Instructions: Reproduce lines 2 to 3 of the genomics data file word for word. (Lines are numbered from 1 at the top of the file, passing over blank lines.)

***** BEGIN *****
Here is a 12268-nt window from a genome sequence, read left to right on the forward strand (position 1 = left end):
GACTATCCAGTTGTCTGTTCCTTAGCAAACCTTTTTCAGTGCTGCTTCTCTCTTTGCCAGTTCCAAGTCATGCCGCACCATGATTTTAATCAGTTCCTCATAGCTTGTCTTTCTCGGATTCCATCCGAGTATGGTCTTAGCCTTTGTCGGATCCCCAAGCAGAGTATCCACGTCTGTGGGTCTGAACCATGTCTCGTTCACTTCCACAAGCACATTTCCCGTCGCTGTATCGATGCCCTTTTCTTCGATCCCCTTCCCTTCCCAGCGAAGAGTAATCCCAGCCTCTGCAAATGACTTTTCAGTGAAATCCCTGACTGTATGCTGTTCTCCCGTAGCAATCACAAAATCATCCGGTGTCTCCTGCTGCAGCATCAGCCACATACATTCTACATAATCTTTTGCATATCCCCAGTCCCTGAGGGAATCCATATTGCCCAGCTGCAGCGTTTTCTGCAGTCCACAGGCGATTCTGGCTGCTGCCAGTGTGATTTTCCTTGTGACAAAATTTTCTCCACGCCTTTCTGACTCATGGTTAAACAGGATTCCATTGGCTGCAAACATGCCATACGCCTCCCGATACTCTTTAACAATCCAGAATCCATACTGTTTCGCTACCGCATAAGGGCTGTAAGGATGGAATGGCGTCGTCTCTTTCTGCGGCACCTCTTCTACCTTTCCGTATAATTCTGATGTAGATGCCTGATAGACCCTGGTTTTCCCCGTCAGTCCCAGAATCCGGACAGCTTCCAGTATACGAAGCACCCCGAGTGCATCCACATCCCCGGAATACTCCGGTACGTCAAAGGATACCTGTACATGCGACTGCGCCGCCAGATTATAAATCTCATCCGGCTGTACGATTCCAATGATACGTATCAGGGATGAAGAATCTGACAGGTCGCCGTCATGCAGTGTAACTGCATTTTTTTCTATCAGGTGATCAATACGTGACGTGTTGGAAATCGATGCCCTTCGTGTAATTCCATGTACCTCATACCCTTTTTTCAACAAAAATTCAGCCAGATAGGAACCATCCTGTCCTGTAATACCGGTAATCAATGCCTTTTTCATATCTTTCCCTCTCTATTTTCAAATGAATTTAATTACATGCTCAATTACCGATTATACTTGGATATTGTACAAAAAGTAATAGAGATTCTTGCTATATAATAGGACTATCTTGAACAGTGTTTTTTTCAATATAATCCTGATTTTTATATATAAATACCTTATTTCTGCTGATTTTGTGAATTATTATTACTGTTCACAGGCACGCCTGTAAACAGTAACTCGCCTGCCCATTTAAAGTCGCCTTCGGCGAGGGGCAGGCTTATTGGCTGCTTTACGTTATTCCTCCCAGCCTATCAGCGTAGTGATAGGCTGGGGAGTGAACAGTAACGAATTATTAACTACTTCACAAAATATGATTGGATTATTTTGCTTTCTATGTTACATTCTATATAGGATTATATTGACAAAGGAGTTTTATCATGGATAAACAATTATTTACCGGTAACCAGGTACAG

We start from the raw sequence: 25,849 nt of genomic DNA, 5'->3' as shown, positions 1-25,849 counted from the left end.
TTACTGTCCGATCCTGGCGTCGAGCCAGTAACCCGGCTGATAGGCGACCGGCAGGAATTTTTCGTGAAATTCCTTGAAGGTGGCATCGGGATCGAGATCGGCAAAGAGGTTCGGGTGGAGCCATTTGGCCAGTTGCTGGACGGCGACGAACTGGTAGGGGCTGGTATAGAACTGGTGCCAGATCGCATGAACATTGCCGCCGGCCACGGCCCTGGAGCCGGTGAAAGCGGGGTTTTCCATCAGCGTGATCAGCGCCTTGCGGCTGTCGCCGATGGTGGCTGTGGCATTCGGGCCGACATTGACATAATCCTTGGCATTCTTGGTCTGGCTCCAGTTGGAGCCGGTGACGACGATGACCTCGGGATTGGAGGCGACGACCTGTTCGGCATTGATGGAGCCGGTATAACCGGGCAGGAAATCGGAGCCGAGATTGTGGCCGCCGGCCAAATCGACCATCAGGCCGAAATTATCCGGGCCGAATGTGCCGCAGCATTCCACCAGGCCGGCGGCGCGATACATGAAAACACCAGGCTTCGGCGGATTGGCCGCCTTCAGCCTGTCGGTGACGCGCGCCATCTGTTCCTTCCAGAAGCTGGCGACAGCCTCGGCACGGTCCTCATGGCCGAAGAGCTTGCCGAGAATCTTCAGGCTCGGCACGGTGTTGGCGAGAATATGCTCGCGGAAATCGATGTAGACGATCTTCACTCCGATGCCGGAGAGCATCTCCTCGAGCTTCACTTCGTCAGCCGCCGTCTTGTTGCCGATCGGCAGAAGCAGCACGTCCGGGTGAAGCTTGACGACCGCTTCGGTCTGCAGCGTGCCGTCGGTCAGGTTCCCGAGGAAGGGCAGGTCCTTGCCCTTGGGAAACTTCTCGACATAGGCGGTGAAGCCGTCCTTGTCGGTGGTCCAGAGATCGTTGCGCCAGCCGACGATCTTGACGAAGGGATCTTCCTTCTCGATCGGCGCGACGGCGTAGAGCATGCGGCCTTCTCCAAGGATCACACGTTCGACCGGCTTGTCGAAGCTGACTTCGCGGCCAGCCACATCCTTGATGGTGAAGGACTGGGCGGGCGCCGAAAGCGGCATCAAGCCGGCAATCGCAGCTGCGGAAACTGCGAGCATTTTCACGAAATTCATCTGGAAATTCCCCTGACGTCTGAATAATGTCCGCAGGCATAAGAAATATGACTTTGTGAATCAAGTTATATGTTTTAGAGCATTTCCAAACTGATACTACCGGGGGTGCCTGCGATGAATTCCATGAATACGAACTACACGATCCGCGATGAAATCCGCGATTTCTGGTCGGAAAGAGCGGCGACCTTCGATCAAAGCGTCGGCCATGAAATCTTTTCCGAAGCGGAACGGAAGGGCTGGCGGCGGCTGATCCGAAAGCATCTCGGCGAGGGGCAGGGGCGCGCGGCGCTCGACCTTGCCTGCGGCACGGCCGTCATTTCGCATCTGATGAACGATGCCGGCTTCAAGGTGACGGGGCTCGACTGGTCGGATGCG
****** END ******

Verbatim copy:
GACTATCCAGTTGTCTGTTCCTTAGCAAACCTTTTTCAGTGCTGCTTCTCTCTTTGCCAGTTCCAAGTCATGCCGCACCATGATTTTAATCAGTTCCTCATAGCTTGTCTTTCTCGGATTCCATCCGAGTATGGTCTTAGCCTTTGTCGGATCCCCAAGCAGAGTATCCACGTCTGTGGGTCTGAACCATGTCTCGTTCACTTCCACAAGCACATTTCCCGTCGCTGTATCGATGCCCTTTTCTTCGATCCCCTTCCCTTCCCAGCGAAGAGTAATCCCAGCCTCTGCAAATGACTTTTCAGTGAAATCCCTGACTGTATGCTGTTCTCCCGTAGCAATCACAAAATCATCCGGTGTCTCCTGCTGCAGCATCAGCCACATACATTCTACATAATCTTTTGCATATCCCCAGTCCCTGAGGGAATCCATATTGCCCAGCTGCAGCGTTTTCTGCAGTCCACAGGCGATTCTGGCTGCTGCCAGTGTGATTTTCCTTGTGACAAAATTTTCTCCACGCCTTTCTGACTCATGGTTAAACAGGATTCCATTGGCTGCAAACATGCCATACGCCTCCCGATACTCTTTAACAATCCAGAATCCATACTGTTTCGCTACCGCATAAGGGCTGTAAGGATGGAATGGCGTCGTCTCTTTCTGCGGCACCTCTTCTACCTTTCCGTATAATTCTGATGTAGATGCCTGATAGACCCTGGTTTTCCCCGTCAGTCCCAGAATCCGGACAGCTTCCAGTATACGAAGCACCCCGAGTGCATCCACATCCCCGGAATACTCCGGTACGTCAAAGGATACCTGTACATGCGACTGCGCCGCCAGATTATAAATCTCATCCGGCTGTACGATTCCAATGATACGTATCAGGGATGAAGAATCTGACAGGTCGCCGTCATGCAGTGTAACTGCATTTTTTTCTATCAGGTGATCAATACGTGACGTGTTGGAAATCGATGCCCTTCGTGTAATTCCATGTACCTCATACCCTTTTTTCAACAAAAATTCAGCCAGATAGGAACCATCCTGTCCTGTAATACCGGTAATCAATGCCTTTTTCATATCTTTCCCTCTCTATTTTCAAATGAATTTAATTACATGCTCAATTACCGATTATACTTGGATATTGTACAAAAAGTAATAGAGATTCTTGCTATATAATAGGACTATCTTGAACAGTGTTTTTTTCAATATAATCCTGATTTTTATATATAAATACCTTATTTCTGCTGATTTTGTGAATTATTATTACTGTTCACAGGCACGCCTGTAAACAGTAACTCGCCTGCCCATTTAAAGTCGCCTTCGGCGAGGGGCAGGCTTATTGGCTGCTTTACGTTATTCCTCCCAGCCTATCAGCGTAGTGATAGGCTGGGGAGTGAACAGTAACGAATTATTAACTACTTCACAAAATATGATTGGATTATTTTGCTTTCTATGTTACATTCTATATAGGATTATATTGACAAAGGAGTTTTATCATGGATAAACAATTATTTACCGGTAACCAGGTACAG

We start from the raw sequence: 25,849 nt of genomic DNA, 5'->3' as shown, positions 1-25,849 counted from the left end.